Then other useful one is Computer Science

MariaNovella Fri 10-May-19 20:27:19

The direction of travel, at an international level, for architectural training is more physics and more engineering in addition to the art/design side. Tomorrow’s architects will be well grounded in both aspects.

My DD is also Year 10 and interested in architecture. She is doing a 2 week summer school in July.

teta Fri 10-May-19 21:13:19

Where is she doing the course Marianovella?
You obviously know what you’re talking about.
Where can I found out more about the international aspect?
I’m asking because Dd was born in Asia and attends a international school where her friends are mostly from overseas . She also has said she wants to live in Asia ( or at least in London) and has a very international outlook.

OP’s posts: |
MariaNovella Fri 10-May-19 21:20:00

I’ve pm’d you a link.

MariaNovella Fri 10-May-19 21:21:01

There are many summer schools for budding architects, mostly though for Year 11 onwards.

MarchingFrogs Fri 10-May-19 21:24:13

RIBA website:

Where 'art' of some description is either advantageous or required, it is usually Art which is wanted, not DT.

Perhaps your DD could try to get to your nearest School of Architecture's degree show (usually sometime in june and open to the publoc)? The list of validated courses / institutions is on the RIBA website.

Also some discussion re the various schools etc on TSR:

BubblesBuddy Sat 11-May-19 10:12:49

Engineers will continue to do Engineering and it’s them who need Physics. Architects do not need it at A level for many courses. Most Architects would not go near structural engineering. They don’t carry the insurance for starters! Unless they are a huge practice of course. I’d love to see an Architect do the engineering for The Shard or any huge development for example. It just won’t happen!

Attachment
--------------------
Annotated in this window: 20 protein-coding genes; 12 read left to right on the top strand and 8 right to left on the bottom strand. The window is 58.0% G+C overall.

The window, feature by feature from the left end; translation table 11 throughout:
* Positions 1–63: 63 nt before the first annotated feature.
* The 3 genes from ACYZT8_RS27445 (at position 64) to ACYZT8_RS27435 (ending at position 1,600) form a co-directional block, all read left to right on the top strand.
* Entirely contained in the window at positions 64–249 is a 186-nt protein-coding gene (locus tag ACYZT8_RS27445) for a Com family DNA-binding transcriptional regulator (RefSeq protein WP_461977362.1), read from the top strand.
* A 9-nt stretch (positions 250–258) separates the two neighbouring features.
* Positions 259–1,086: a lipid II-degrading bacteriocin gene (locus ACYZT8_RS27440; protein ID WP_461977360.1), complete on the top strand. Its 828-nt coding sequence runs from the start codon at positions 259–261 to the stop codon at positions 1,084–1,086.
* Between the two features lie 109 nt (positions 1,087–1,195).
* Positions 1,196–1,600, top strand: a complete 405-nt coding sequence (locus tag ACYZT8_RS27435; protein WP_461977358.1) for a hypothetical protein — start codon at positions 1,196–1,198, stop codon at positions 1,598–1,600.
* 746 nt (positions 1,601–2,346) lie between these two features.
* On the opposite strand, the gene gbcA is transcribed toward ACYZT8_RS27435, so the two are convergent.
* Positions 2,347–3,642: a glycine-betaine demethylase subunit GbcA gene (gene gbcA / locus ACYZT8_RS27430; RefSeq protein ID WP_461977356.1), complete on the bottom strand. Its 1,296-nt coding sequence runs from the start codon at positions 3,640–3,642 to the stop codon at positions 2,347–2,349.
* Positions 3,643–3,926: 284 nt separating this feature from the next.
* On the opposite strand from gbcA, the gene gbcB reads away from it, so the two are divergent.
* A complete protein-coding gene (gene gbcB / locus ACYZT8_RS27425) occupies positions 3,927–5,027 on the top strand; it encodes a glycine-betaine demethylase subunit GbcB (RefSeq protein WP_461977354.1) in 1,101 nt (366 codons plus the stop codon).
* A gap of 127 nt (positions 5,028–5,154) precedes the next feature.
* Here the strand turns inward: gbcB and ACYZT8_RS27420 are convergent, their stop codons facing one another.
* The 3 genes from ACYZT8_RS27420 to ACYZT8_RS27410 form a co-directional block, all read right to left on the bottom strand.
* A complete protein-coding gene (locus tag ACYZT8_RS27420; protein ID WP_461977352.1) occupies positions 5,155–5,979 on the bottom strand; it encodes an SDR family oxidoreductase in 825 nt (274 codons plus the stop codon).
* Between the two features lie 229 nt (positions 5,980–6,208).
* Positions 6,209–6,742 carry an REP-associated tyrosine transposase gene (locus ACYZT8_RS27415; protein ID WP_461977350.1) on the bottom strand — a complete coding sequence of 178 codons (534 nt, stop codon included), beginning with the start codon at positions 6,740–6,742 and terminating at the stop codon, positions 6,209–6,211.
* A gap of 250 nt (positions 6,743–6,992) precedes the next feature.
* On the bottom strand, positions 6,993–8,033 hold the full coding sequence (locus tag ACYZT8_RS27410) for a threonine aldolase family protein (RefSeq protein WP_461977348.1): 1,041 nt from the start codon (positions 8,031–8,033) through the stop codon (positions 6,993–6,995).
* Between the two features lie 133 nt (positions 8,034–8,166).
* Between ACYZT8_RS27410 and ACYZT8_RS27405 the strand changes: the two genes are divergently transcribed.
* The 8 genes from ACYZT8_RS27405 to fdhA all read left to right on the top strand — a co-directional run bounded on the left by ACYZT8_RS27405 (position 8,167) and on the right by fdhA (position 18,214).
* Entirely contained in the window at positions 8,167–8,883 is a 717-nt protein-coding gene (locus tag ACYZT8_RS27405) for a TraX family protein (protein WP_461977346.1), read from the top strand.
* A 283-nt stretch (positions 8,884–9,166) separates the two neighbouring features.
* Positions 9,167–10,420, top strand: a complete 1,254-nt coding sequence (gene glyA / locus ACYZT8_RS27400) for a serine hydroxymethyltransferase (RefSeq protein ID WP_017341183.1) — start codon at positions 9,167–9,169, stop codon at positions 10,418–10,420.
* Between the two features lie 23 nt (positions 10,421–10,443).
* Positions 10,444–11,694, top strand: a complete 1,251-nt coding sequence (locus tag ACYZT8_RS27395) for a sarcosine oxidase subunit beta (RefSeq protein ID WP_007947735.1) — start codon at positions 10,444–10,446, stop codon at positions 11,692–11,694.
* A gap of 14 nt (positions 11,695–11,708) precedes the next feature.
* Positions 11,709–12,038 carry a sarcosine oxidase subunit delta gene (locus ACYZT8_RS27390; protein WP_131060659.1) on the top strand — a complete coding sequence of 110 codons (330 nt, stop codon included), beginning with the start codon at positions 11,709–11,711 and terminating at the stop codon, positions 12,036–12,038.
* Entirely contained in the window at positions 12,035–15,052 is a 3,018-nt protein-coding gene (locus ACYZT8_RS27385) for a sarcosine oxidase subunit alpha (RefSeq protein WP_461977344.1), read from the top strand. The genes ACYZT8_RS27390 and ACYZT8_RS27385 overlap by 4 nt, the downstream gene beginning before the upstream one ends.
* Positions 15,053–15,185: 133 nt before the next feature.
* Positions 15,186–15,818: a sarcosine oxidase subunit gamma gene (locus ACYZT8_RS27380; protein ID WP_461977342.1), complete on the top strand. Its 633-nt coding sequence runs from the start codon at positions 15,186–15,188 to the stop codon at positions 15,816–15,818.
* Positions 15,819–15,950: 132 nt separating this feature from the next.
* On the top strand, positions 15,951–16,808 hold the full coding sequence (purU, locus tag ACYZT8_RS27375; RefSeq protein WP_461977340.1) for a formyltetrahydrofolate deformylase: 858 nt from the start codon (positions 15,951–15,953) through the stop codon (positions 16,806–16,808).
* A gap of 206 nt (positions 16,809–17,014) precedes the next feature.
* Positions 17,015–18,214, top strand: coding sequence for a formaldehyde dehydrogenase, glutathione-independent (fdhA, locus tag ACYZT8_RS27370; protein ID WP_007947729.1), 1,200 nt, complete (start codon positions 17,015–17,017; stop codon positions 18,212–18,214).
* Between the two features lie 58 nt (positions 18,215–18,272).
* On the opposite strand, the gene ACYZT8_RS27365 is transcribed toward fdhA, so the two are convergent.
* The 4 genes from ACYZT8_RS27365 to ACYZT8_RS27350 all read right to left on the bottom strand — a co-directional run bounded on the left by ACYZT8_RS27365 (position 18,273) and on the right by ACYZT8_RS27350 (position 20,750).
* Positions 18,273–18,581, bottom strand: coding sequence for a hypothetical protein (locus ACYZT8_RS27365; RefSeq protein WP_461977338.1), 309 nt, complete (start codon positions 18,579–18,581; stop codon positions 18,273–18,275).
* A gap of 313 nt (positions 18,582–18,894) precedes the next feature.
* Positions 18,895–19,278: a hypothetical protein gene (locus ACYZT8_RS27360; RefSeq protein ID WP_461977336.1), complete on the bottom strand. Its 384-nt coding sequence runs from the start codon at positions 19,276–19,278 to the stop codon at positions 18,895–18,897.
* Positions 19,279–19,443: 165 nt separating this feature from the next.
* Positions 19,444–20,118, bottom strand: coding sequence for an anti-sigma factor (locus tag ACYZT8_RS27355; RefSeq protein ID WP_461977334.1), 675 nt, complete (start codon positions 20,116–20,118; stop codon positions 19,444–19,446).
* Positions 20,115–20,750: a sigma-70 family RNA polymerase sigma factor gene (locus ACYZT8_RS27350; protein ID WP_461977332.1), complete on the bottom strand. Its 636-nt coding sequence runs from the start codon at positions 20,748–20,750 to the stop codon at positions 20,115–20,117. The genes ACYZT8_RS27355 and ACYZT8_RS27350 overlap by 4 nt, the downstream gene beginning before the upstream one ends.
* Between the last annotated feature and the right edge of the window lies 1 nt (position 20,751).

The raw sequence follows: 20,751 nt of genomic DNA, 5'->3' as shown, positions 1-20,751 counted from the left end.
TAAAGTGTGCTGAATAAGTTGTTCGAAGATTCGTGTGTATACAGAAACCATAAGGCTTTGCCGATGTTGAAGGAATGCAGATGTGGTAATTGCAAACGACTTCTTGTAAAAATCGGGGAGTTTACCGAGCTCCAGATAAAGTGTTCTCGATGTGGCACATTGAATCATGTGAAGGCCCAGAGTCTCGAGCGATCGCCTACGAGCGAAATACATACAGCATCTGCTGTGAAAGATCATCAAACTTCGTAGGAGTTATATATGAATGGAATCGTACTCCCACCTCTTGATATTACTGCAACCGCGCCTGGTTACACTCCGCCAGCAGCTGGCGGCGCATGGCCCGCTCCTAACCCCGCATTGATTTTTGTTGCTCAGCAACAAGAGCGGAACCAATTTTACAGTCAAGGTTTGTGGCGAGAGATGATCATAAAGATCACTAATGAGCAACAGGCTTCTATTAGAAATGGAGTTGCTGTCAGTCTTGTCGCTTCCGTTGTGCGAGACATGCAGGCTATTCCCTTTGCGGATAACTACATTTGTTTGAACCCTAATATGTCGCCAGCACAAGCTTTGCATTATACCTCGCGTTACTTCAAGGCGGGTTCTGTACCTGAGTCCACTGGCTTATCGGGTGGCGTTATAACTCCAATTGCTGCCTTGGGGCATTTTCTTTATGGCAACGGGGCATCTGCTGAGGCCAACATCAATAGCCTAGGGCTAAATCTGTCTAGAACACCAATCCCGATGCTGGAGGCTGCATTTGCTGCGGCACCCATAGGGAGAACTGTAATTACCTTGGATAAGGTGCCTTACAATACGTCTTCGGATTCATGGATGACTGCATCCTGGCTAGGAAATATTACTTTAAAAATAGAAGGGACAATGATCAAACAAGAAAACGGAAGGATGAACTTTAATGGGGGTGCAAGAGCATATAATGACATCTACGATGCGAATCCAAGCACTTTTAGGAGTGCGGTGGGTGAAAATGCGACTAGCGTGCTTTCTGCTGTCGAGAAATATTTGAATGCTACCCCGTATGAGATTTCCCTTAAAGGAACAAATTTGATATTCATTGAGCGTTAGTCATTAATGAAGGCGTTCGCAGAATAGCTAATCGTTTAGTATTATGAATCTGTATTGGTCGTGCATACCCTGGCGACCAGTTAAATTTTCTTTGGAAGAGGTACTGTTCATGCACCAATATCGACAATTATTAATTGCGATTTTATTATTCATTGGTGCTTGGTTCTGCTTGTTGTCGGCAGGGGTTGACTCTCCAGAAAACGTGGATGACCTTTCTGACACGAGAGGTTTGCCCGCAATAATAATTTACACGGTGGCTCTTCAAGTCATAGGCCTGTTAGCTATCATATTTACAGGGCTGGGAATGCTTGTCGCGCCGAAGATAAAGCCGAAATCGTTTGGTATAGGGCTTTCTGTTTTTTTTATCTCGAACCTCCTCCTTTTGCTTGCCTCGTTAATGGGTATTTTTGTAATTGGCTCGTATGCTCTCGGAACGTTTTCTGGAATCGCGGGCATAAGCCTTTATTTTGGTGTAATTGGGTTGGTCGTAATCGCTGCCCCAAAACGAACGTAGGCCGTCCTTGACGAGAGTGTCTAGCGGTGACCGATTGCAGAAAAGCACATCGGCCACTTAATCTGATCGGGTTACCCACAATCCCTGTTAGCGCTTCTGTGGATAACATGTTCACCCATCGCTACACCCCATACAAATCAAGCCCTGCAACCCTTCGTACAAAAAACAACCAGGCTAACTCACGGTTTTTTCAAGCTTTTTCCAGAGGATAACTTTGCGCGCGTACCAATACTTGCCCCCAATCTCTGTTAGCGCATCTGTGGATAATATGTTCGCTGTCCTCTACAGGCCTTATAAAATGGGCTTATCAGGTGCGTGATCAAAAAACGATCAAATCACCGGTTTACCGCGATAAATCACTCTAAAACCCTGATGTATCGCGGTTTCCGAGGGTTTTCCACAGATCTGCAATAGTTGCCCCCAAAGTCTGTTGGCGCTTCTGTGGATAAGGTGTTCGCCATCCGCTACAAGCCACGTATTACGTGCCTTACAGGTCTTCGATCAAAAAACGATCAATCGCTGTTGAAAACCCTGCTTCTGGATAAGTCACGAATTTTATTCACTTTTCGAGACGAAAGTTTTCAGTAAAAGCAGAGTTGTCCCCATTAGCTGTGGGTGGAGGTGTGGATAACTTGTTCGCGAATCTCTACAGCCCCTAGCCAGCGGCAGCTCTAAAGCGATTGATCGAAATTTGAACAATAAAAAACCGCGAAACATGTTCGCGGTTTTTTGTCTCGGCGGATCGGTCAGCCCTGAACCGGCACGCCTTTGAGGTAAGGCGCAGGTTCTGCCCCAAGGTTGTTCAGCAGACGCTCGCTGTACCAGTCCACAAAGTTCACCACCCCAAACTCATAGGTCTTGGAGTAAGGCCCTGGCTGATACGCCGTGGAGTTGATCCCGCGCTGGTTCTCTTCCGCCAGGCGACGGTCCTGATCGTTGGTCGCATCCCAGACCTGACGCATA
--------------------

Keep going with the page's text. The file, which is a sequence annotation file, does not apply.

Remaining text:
Terra: Bath is a (the) top choice and can be choosy and specific about what they want. There are lots of other courses. Years ago Computer Science was not even invented. For many architects, computer science is irrelevant. No architect I know has studied it! Most did Maths and Art plus one more. Many courses really won’t worry too much about the third subject. Therefore study something she really likes. With solutions needed for climate changes, Geography makes some sense to increase awareness. Technology is good too. If she’s less good at sciences, it won’t be a deal breaker.

BubblesBuddy Sat 11-May-19 10:17:17

The student room is largely inhabited by students and it’s of limited value. Check what RIBA puts on for young people. They are a brilliant resource.

MariaNovella Sat 11-May-19 10:29:07

Bubbles - you are not up to date. Architects have increasingly been signing off on projects earlier and earlier, leaving engineers to take over. The response of architects is to double qualify. This is a worldwide trend.

MariaNovella Sat 11-May-19 10:30:05

Talk to the lawyers and accountants that serve the architecture profession - very enlightening!

teta Sat 11-May-19 11:24:21

How does double qualifying work Maria?
Also how long would it take? Bearing in mind qualifying as a architect takes 7 years.
Thank you very much for the pm. I’ll start looking into that now.
Bubbles Dd wants to do Biology A level as well as Maths and Art. It does look as though it’s important for her to get a A* in Physics gcse though. I am really glad that I’ve started looking into this now as I really didn’t realise the importance of Physics.